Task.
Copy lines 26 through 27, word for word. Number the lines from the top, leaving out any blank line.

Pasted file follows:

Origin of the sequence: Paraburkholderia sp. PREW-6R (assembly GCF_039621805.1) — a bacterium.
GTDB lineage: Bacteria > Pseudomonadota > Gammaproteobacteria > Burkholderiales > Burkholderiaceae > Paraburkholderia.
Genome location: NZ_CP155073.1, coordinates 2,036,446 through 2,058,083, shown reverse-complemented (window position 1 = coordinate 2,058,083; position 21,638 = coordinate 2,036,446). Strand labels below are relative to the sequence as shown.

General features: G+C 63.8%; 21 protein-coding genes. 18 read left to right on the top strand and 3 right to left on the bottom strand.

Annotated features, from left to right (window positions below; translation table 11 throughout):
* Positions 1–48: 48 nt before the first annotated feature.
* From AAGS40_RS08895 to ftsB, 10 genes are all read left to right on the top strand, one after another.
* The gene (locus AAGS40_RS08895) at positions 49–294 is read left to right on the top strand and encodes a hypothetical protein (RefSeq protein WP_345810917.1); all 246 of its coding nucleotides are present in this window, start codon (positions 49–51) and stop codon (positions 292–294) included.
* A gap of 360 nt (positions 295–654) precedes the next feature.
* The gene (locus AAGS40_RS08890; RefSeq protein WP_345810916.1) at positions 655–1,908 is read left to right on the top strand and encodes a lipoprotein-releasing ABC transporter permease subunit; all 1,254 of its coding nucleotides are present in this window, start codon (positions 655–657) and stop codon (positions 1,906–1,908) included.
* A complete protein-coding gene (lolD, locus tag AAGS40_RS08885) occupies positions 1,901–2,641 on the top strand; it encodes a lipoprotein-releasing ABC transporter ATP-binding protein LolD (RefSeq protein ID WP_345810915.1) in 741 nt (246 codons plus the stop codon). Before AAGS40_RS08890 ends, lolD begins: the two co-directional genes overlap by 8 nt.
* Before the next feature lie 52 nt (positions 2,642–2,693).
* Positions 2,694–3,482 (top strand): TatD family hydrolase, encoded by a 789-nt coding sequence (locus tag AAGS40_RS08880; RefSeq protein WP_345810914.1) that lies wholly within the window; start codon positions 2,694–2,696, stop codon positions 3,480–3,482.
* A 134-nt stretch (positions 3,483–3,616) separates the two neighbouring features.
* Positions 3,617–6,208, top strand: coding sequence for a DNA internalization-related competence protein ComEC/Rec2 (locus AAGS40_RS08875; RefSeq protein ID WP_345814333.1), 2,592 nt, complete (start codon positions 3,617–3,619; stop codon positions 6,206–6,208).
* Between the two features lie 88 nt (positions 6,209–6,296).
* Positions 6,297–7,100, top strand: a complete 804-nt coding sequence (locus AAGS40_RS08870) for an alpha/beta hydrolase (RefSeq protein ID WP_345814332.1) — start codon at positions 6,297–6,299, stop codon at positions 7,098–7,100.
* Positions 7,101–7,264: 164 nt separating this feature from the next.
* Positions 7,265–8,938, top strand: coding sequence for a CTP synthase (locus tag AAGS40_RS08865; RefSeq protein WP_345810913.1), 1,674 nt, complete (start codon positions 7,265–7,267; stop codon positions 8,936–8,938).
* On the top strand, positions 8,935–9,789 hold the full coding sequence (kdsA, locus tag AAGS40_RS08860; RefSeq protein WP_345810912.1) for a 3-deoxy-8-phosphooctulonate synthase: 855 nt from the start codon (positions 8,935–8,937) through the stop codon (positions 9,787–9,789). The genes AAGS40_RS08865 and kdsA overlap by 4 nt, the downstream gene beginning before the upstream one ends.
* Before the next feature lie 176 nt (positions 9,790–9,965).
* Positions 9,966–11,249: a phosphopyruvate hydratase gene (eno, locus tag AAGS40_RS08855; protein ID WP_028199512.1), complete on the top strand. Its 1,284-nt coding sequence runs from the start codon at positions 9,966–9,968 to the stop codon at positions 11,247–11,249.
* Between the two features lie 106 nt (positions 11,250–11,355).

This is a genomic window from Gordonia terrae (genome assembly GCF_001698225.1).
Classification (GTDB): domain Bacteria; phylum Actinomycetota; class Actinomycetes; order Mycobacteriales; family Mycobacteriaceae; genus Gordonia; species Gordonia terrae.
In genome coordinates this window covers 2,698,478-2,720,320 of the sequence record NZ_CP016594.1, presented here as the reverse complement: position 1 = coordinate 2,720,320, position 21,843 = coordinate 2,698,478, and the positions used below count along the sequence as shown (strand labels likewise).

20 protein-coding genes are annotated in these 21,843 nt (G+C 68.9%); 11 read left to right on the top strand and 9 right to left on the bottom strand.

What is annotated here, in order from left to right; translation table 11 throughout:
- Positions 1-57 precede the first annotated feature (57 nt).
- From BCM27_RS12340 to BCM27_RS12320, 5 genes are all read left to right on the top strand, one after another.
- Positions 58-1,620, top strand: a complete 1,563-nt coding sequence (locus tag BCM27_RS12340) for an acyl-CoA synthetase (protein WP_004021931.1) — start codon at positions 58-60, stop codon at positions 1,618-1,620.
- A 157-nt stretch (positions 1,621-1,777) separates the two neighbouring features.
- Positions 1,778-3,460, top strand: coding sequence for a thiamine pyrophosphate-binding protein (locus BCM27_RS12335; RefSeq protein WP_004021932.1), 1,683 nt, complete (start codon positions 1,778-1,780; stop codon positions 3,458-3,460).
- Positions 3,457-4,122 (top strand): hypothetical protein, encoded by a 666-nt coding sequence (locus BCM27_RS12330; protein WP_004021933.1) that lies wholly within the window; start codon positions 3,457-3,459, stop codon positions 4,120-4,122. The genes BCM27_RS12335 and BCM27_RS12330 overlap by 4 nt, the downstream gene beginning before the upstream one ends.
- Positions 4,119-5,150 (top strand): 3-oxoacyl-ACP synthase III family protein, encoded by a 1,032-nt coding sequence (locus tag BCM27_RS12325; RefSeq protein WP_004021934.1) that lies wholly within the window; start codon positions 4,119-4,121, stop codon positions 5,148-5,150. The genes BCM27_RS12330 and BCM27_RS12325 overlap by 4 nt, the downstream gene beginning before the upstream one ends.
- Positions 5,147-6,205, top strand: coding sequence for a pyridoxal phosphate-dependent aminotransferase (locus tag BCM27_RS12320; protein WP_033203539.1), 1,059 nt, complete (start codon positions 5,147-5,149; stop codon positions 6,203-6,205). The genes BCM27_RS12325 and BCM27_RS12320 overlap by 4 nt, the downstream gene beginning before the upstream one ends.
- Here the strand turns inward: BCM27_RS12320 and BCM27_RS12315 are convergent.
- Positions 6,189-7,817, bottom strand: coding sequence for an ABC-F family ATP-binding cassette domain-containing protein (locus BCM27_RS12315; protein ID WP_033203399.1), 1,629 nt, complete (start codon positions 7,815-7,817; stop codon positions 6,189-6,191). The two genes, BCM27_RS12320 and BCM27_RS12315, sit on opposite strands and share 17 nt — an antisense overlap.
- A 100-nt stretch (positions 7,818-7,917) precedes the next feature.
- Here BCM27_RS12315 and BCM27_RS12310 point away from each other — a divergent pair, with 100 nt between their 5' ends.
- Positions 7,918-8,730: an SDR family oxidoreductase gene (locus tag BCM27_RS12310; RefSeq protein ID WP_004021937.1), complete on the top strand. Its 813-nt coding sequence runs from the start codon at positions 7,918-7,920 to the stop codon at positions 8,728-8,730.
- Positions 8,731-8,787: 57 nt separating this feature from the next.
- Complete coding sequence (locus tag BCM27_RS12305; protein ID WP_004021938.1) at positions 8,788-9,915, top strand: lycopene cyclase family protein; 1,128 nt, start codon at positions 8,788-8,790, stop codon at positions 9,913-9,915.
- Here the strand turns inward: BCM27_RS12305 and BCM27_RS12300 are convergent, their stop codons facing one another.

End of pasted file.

In genome coordinates this window covers 2,698,478-2,720,320 of the sequence record NZ_CP016594.1, presented here as the reverse complement: position 1 = coordinate 2,720,320, position 21,843 = coordinate 2,698,478, and the positions used below count along the sequence as shown (strand labels likewise).

20 protein-coding genes are annotated in these 21,843 nt (G+C 68.9%); 11 read left to right on the top strand and 9 right to left on the bottom strand.